5192097While the main battle over health care reform -- creating a government-run insurance plan versus some other coverage mechanism -- is coming to a head between conservatives and liberals in the Senate, President Obama is pressing ahead today with his call for health insurance
reform -- focusing on the consumer protection elements of reform that face less controversy.
At his two events in North Carolina and Virginia today, Mr. Obama will emphasize that reform will create more security and stability for families, including those that already have health insurance, according to White House officials. He will focus on eight specific consumer protections expected from a reform package: an end to discrimination for pre-existing conditions, a cap on out-of-pocket expenses, an end to cost-sharing for preventive care, prohibiting insurers from dropping coverage for serious illness, the elimination of gender discrimination, an end to annual or lifetime caps, an extension of coverage for young adults and guaranteed insurance renewal.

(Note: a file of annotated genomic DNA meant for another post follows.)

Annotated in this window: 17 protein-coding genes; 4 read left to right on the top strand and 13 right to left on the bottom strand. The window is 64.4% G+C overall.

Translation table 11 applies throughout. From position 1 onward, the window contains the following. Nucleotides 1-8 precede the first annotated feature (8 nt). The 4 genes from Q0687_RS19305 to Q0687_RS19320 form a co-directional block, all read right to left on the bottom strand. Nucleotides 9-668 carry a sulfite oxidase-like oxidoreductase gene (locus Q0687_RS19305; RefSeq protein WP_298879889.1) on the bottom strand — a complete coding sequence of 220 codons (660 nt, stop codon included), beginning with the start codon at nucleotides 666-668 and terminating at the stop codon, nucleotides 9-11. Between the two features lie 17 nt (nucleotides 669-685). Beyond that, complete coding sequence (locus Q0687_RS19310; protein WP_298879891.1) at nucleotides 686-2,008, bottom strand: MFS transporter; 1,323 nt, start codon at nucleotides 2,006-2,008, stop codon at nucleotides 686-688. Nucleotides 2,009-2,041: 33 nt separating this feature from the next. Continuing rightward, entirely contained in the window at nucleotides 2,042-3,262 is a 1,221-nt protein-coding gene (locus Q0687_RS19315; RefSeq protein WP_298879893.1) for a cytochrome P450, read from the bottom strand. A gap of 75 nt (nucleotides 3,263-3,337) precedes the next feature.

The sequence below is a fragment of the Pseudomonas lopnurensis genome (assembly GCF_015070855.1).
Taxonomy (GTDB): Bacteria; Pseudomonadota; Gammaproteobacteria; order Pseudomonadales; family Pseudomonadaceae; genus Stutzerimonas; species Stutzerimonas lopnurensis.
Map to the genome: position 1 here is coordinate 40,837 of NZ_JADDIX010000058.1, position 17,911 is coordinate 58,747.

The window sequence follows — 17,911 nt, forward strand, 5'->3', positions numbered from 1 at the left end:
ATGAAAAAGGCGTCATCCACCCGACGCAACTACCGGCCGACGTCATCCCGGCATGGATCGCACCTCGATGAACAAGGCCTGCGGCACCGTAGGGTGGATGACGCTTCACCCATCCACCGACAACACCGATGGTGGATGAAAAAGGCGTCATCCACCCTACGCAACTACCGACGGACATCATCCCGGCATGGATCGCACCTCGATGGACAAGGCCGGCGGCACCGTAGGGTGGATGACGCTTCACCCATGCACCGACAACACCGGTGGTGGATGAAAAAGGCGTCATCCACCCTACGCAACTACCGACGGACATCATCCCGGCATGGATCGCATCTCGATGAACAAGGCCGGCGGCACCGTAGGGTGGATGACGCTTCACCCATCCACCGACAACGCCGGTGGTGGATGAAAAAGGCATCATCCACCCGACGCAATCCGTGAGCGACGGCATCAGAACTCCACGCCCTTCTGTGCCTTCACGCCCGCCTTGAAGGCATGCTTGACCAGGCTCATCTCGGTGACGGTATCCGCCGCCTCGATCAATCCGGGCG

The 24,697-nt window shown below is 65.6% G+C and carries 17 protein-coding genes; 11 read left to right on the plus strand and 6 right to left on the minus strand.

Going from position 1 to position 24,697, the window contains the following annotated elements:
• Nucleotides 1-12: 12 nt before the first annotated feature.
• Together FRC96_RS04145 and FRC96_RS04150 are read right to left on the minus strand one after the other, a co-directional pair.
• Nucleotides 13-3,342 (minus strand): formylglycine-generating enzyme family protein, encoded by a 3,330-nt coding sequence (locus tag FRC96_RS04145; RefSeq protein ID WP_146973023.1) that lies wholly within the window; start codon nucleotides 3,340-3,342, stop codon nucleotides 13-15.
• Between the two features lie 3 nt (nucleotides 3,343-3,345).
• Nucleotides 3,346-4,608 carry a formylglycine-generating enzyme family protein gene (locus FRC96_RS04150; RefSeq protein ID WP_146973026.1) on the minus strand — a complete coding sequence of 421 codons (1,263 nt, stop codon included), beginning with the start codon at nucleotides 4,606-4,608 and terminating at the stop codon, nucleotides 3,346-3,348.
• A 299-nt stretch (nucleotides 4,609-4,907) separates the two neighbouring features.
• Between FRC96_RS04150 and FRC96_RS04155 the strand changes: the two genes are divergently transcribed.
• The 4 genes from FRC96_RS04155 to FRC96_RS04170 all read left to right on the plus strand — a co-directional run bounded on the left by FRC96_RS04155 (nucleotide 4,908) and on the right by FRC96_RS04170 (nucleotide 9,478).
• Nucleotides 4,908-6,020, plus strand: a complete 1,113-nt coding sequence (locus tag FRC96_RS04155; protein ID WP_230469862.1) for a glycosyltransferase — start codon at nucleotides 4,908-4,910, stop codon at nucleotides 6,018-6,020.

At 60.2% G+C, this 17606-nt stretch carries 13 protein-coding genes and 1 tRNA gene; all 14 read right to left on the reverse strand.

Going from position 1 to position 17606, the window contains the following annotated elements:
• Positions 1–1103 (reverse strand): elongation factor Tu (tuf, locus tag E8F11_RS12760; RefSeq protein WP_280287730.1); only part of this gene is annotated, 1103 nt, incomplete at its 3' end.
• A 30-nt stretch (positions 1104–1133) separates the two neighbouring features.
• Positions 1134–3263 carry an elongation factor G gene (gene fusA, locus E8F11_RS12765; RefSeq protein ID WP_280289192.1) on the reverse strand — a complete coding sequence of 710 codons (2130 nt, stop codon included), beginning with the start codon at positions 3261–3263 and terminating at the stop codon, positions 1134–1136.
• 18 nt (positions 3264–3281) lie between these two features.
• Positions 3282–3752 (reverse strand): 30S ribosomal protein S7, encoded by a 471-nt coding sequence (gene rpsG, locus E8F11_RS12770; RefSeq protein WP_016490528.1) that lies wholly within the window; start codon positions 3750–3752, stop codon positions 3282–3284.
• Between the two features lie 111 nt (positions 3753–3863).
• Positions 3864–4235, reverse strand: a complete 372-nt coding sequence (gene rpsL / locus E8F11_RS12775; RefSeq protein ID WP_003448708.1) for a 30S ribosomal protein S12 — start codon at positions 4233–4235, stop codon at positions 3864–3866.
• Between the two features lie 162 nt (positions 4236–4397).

The White House will continue its push through e-mail campaigns and messaging on social networking sites, officials say.
Health care reform hinges on the support of Americans who already have health insurance, Drew E. Altman, president and chief executive of the Kaiser Family Foundation, told
the Washington Post. "This debate will turn on people like this trying to answer the question 'Will this benefit my family?' " he said.
The president will be able to appeal to that audience with the specific set of consumer protection reforms he will discuss today. His remarks regarding broader reform proposals have been lacking in detail as he waits for Congress to decide on a specific plan.
Meanwhile, speculation about what the overall reform package might contain has muddled Mr. Obama's message. That much was clear at his tele-town hall meeting
with members of AARP on Tuesday when a woman asked if Medicare reforms would force people to choose how they want to die.
"Nobody's going to be forcing you to be making decisions on end of life care," the president responded.